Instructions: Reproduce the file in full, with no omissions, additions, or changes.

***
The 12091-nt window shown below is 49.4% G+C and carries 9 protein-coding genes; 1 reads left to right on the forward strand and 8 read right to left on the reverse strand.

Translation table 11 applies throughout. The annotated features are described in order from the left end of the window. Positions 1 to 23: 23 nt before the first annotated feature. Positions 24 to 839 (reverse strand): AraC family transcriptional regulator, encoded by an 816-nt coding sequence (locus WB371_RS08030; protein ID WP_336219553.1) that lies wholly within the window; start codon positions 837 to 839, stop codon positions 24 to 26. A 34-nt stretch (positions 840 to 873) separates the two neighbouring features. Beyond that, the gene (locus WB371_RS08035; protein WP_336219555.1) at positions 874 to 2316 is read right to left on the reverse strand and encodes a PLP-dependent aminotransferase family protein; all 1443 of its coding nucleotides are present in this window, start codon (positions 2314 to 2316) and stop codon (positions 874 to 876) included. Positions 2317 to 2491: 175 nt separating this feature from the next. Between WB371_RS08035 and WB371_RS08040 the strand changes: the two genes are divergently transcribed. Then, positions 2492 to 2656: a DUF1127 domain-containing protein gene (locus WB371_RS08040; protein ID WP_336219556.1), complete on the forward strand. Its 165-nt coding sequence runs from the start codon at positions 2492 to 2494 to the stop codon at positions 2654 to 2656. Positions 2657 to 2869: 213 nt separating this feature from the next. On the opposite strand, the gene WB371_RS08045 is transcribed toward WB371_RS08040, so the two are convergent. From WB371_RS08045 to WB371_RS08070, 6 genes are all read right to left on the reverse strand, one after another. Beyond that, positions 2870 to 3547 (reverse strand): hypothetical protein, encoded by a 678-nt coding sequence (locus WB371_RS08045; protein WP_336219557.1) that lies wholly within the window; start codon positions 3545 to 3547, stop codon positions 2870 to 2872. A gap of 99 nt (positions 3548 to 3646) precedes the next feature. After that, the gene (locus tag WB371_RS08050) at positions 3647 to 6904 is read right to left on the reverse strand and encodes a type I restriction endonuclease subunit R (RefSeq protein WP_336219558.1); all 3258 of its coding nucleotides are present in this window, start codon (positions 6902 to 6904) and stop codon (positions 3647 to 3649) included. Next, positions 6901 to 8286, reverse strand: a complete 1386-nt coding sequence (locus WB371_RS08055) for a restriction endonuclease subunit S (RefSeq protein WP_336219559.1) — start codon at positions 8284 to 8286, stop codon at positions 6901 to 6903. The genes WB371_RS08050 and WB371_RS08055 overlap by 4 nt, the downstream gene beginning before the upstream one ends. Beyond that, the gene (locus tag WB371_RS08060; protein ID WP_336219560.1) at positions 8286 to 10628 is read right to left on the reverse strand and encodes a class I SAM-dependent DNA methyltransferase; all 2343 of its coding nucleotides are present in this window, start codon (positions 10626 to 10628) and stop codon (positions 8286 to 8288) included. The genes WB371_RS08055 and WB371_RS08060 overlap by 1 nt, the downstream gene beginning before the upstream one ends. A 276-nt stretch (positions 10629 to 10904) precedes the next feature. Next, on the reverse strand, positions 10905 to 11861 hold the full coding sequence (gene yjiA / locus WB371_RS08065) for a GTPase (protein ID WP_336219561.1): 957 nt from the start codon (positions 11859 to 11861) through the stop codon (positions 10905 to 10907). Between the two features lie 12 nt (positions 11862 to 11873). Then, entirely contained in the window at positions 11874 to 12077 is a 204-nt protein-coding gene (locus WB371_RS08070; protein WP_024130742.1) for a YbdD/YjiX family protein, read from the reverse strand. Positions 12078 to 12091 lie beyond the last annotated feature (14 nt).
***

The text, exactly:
The 12091-nt window shown below is 49.4% G+C and carries 9 protein-coding genes; 1 reads left to right on the forward strand and 8 read right to left on the reverse strand.

Translation table 11 applies throughout. The annotated features are described in order from the left end of the window. Positions 1 to 23: 23 nt before the first annotated feature. Positions 24 to 839 (reverse strand): AraC family transcriptional regulator, encoded by an 816-nt coding sequence (locus WB371_RS08030; protein ID WP_336219553.1) that lies wholly within the window; start codon positions 837 to 839, stop codon positions 24 to 26. A 34-nt stretch (positions 840 to 873) separates the two neighbouring features. Beyond that, the gene (locus WB371_RS08035; protein WP_336219555.1) at positions 874 to 2316 is read right to left on the reverse strand and encodes a PLP-dependent aminotransferase family protein; all 1443 of its coding nucleotides are present in this window, start codon (positions 2314 to 2316) and stop codon (positions 874 to 876) included. Positions 2317 to 2491: 175 nt separating this feature from the next. Between WB371_RS08035 and WB371_RS08040 the strand changes: the two genes are divergently transcribed. Then, positions 2492 to 2656: a DUF1127 domain-containing protein gene (locus WB371_RS08040; protein ID WP_336219556.1), complete on the forward strand. Its 165-nt coding sequence runs from the start codon at positions 2492 to 2494 to the stop codon at positions 2654 to 2656. Positions 2657 to 2869: 213 nt separating this feature from the next. On the opposite strand, the gene WB371_RS08045 is transcribed toward WB371_RS08040, so the two are convergent. From WB371_RS08045 to WB371_RS08070, 6 genes are all read right to left on the reverse strand, one after another. Beyond that, positions 2870 to 3547 (reverse strand): hypothetical protein, encoded by a 678-nt coding sequence (locus WB371_RS08045; protein WP_336219557.1) that lies wholly within the window; start codon positions 3545 to 3547, stop codon positions 2870 to 2872. A gap of 99 nt (positions 3548 to 3646) precedes the next feature. After that, the gene (locus tag WB371_RS08050) at positions 3647 to 6904 is read right to left on the reverse strand and encodes a type I restriction endonuclease subunit R (RefSeq protein WP_336219558.1); all 3258 of its coding nucleotides are present in this window, start codon (positions 6902 to 6904) and stop codon (positions 3647 to 3649) included. Next, positions 6901 to 8286, reverse strand: a complete 1386-nt coding sequence (locus WB371_RS08055) for a restriction endonuclease subunit S (RefSeq protein WP_336219559.1) — start codon at positions 8284 to 8286, stop codon at positions 6901 to 6903. The genes WB371_RS08050 and WB371_RS08055 overlap by 4 nt, the downstream gene beginning before the upstream one ends. Beyond that, the gene (locus tag WB371_RS08060; protein ID WP_336219560.1) at positions 8286 to 10628 is read right to left on the reverse strand and encodes a class I SAM-dependent DNA methyltransferase; all 2343 of its coding nucleotides are present in this window, start codon (positions 10626 to 10628) and stop codon (positions 8286 to 8288) included. The genes WB371_RS08055 and WB371_RS08060 overlap by 1 nt, the downstream gene beginning before the upstream one ends. A 276-nt stretch (positions 10629 to 10904) precedes the next feature. Next, on the reverse strand, positions 10905 to 11861 hold the full coding sequence (gene yjiA / locus WB371_RS08065) for a GTPase (protein ID WP_336219561.1): 957 nt from the start codon (positions 11859 to 11861) through the stop codon (positions 10905 to 10907). Between the two features lie 12 nt (positions 11862 to 11873). Then, entirely contained in the window at positions 11874 to 12077 is a 204-nt protein-coding gene (locus WB371_RS08070; protein WP_024130742.1) for a YbdD/YjiX family protein, read from the reverse strand. Positions 12078 to 12091 lie beyond the last annotated feature (14 nt).